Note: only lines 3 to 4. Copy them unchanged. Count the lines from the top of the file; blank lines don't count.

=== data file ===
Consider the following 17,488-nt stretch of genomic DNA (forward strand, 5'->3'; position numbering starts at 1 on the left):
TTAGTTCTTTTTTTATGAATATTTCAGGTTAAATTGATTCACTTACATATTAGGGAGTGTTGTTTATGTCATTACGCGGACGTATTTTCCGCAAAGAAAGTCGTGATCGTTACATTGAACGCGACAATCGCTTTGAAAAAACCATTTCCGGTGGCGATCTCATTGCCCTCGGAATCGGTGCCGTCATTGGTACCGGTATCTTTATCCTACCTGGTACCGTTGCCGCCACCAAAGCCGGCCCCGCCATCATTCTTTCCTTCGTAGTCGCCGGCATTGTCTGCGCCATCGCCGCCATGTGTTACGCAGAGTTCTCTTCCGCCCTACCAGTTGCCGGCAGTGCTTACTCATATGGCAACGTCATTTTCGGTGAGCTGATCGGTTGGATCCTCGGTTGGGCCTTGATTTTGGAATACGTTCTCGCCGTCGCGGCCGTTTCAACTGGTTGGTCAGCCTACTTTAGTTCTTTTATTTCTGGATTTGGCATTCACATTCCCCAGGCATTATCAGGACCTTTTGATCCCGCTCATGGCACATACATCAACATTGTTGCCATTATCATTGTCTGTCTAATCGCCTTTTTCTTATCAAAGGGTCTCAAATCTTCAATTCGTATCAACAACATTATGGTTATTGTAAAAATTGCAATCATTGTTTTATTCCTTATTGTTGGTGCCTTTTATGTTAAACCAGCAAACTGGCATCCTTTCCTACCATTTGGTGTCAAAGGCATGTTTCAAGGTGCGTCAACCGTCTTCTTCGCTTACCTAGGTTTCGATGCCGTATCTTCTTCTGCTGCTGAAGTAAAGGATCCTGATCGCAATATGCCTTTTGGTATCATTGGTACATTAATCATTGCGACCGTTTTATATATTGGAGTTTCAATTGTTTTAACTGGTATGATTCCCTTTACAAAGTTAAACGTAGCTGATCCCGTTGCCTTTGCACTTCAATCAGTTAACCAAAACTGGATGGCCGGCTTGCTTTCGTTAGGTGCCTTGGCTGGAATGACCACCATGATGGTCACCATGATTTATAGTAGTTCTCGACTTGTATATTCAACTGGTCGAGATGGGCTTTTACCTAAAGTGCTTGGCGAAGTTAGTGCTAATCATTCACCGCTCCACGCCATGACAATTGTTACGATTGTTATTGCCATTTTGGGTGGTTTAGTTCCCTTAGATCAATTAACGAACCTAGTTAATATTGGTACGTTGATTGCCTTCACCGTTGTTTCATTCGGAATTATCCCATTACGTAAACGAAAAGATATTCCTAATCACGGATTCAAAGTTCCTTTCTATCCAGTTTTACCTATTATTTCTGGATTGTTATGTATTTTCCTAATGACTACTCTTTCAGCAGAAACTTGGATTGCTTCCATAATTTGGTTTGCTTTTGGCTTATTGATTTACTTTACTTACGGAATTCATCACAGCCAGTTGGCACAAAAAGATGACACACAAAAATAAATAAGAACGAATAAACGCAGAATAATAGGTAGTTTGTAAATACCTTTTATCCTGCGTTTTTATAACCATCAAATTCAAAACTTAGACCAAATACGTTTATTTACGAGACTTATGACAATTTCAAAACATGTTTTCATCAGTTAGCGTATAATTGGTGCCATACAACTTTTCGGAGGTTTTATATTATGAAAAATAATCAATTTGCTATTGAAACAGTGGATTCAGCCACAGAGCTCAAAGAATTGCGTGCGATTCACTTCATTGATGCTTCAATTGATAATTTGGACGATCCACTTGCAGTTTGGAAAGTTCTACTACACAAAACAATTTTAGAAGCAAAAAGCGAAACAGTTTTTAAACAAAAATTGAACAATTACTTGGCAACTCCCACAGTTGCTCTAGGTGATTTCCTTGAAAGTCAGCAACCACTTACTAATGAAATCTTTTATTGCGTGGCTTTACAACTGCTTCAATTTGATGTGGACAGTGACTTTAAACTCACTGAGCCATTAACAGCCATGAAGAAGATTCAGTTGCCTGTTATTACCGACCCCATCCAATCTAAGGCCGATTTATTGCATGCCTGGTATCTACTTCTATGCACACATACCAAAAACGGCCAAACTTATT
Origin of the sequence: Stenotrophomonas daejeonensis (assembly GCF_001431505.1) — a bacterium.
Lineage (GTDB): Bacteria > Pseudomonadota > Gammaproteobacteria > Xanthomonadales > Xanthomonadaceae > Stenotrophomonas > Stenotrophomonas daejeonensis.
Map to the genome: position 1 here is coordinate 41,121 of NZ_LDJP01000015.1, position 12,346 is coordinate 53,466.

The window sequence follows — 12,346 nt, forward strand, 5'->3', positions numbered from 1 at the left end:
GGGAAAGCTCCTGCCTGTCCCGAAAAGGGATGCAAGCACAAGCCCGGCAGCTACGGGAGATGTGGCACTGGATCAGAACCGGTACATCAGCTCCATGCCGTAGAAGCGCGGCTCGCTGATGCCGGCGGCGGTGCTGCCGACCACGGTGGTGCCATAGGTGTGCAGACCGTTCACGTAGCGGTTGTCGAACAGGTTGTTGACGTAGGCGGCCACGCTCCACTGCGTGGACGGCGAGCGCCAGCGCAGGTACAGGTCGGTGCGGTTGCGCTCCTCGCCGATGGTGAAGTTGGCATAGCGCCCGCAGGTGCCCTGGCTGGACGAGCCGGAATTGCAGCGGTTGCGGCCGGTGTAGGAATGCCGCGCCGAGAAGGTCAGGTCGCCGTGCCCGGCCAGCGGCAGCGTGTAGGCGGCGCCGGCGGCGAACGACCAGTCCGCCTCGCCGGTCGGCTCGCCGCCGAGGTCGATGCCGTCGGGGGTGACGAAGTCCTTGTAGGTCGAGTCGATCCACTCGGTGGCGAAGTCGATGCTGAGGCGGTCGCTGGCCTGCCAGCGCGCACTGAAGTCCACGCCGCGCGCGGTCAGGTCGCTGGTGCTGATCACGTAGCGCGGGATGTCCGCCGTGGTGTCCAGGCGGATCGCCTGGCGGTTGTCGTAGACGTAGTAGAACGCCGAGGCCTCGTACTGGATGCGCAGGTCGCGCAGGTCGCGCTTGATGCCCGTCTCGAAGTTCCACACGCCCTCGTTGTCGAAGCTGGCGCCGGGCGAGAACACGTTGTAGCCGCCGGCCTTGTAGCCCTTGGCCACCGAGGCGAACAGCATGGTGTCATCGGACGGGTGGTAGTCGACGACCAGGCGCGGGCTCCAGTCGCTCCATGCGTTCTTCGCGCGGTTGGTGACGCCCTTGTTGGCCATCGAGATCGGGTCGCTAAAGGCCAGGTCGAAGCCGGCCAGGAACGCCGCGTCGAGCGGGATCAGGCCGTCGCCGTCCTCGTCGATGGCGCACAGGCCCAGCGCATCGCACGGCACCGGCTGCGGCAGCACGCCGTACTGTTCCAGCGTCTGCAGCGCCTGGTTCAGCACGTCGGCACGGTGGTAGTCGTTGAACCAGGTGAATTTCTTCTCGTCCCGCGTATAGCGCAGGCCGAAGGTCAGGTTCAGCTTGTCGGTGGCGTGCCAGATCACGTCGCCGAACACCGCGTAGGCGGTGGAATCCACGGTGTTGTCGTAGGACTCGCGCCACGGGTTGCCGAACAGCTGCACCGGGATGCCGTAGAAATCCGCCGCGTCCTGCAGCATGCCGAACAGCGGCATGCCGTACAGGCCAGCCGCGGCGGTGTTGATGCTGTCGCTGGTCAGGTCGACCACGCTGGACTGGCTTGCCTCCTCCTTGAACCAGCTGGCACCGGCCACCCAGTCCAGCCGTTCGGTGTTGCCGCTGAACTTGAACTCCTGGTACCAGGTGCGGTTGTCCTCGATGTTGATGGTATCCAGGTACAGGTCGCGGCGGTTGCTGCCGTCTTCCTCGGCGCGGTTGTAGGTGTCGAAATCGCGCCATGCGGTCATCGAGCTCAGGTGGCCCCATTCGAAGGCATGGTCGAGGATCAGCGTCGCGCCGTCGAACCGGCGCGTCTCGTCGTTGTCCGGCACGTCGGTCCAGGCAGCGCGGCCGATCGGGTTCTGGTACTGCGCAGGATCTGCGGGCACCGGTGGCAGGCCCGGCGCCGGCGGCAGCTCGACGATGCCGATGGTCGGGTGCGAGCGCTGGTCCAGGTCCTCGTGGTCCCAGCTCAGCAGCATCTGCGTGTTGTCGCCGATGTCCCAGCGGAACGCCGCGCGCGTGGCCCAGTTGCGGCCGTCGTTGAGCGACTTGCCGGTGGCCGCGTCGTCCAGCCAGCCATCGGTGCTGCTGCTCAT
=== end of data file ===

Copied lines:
Origin of the sequence: Stenotrophomonas daejeonensis (assembly GCF_001431505.1) — a bacterium.
Lineage (GTDB): Bacteria > Pseudomonadota > Gammaproteobacteria > Xanthomonadales > Xanthomonadaceae > Stenotrophomonas > Stenotrophomonas daejeonensis.